One-day ban is free publicity, says News Time Assam operator
News Time Assam, the channel ordered by the information and broadcasting (I&B) ministry to go off the air for a day on November 9, has welcomed the move, saying the 24-hour ban gives them free publicity.
I&B ministry’s punitive measures against three channels – NDTV India, News Time Assam and Cable World TV has kicked up a nationwide storm with media organizations denouncing the move as a crackdown on free speech and media.
But the current operator of News Time Assam, which is commercially ailing, say the ban will in fact be good as it will get the channel some free publicity and hopefully will bring in investors.
“We have decided to remain off air on November 9 for things that didn’t happen during our watch. But the ministry’s order is good news for us,” said Utpal Baruah, content producer New Time Assam.
The channel has been ordered to go off the air after it was found guilty on three counts several years ago, including revealing the identity of a minor domestic abuse victim, showing images of dead bodies and airing content derogatory towards women.
The assets of the channel, launched in 2010 by Kolkata-based Brand Value Communications, were acquired last year by Pratidin Group, which launched its own news channel called Pratidin Time.
But the license, which still remained with Brand Value Communications, was taken on lease by Baruah.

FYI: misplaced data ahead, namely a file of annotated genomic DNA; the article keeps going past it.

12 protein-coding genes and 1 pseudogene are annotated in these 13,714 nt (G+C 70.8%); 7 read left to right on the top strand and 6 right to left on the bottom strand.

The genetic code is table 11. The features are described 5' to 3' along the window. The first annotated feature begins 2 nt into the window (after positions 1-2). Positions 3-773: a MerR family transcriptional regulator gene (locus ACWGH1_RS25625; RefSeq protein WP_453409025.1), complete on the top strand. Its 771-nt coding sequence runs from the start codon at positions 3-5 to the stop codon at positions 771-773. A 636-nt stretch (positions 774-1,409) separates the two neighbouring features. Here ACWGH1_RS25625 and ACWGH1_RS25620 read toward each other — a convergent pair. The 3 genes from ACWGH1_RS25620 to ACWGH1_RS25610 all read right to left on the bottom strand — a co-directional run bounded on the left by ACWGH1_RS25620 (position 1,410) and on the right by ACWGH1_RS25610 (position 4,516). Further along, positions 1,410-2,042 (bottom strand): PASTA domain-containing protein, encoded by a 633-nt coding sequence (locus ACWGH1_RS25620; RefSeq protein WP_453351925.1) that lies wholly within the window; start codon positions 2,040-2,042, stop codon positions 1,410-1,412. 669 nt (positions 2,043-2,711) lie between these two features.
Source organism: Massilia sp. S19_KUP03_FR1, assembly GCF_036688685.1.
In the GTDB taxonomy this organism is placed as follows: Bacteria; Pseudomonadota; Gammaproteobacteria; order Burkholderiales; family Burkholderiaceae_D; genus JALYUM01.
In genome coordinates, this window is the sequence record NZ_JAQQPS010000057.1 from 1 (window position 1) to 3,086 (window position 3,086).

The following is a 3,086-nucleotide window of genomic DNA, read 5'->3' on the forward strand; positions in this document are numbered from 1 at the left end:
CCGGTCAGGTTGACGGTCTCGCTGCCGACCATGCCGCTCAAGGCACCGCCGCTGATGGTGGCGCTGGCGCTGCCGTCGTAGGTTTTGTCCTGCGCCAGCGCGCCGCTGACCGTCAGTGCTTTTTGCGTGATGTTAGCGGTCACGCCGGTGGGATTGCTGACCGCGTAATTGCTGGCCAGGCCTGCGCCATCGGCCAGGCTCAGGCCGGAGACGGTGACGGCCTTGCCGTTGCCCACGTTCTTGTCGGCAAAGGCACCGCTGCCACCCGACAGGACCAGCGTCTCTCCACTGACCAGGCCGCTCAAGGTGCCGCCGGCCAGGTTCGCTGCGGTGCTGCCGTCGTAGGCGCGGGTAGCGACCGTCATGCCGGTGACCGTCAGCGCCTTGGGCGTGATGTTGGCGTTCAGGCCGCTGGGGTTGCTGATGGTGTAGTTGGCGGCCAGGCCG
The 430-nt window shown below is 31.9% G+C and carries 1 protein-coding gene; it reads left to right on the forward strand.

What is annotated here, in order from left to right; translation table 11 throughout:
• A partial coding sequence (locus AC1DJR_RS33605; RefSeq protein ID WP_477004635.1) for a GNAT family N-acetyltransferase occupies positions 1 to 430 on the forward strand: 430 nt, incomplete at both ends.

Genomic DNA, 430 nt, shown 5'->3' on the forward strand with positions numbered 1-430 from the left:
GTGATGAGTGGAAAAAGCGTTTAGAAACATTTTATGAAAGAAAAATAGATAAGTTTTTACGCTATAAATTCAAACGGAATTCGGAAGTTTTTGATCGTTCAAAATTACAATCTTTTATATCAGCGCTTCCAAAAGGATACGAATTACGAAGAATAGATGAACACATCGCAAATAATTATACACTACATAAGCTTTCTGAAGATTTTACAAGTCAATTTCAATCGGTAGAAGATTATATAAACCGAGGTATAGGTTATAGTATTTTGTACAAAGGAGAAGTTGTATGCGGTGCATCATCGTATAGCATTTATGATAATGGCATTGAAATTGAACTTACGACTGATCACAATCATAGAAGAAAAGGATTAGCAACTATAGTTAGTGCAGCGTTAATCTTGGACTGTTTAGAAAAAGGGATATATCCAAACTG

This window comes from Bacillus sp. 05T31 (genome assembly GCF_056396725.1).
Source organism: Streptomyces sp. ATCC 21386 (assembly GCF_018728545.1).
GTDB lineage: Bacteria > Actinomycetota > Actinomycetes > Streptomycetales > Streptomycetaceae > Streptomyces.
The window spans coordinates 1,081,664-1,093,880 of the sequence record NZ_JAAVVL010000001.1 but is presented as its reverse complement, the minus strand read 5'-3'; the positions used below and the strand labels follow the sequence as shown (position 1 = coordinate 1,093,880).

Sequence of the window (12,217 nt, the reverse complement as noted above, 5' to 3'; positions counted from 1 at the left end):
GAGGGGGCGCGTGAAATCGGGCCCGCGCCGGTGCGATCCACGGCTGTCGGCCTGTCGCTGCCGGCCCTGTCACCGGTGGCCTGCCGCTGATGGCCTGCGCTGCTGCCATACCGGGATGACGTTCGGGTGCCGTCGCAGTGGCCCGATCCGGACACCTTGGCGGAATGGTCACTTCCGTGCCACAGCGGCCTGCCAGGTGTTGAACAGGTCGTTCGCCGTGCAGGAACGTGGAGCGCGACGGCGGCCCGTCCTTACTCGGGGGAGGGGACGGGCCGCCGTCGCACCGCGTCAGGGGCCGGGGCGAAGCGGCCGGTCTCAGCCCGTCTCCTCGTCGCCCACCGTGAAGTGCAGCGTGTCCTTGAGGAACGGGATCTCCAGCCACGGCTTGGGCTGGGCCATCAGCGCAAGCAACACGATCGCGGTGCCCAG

According to Baruah, the I&B ‘punishment’ pertains to the period when the channel’s content was being produced by Pratidin.
“We are being punished for content aired when the channel was not being run by us. But we hope the free publicity will help revive the channel, which is not doing very well, and get us some investors,” said Baruah.
This is not the first time I&B ministry has stopped transmission of News Times Assam for violating provisions of the Cable Television Networks (Regulation) Act, 1995.
In July 2014, another inter-ministerial committee had ordered the channel to go off air for a day on July 30 for telecasting reports in October 2013 on two girls using the official car of an MLA.
The channel in its reports had tried to show, without any evidence, that the two girls who were using the legislator’s car could have been sex workers.
“The intention of the channel to chase the girls and to expose their faces on TV was perverted and against all ethics of journalism,” the committee noted.
Television news channels in Assam routinely act as moral police, telecasting programmes on dress codes of girls or commenting on women who drink in bars.
In 2012, the editor-in-chief of News Live, owned by powerful Assam minister Himanta Biswa Sarma, was forced to resign after the channel showed molestation of a girl outside a bar on a busy Guwahati road.
A reporter of the channel was accused of instigating a mob to target the girl. Though a court later acquitted the reporter due to lack of evidence, 11 others were held guilty.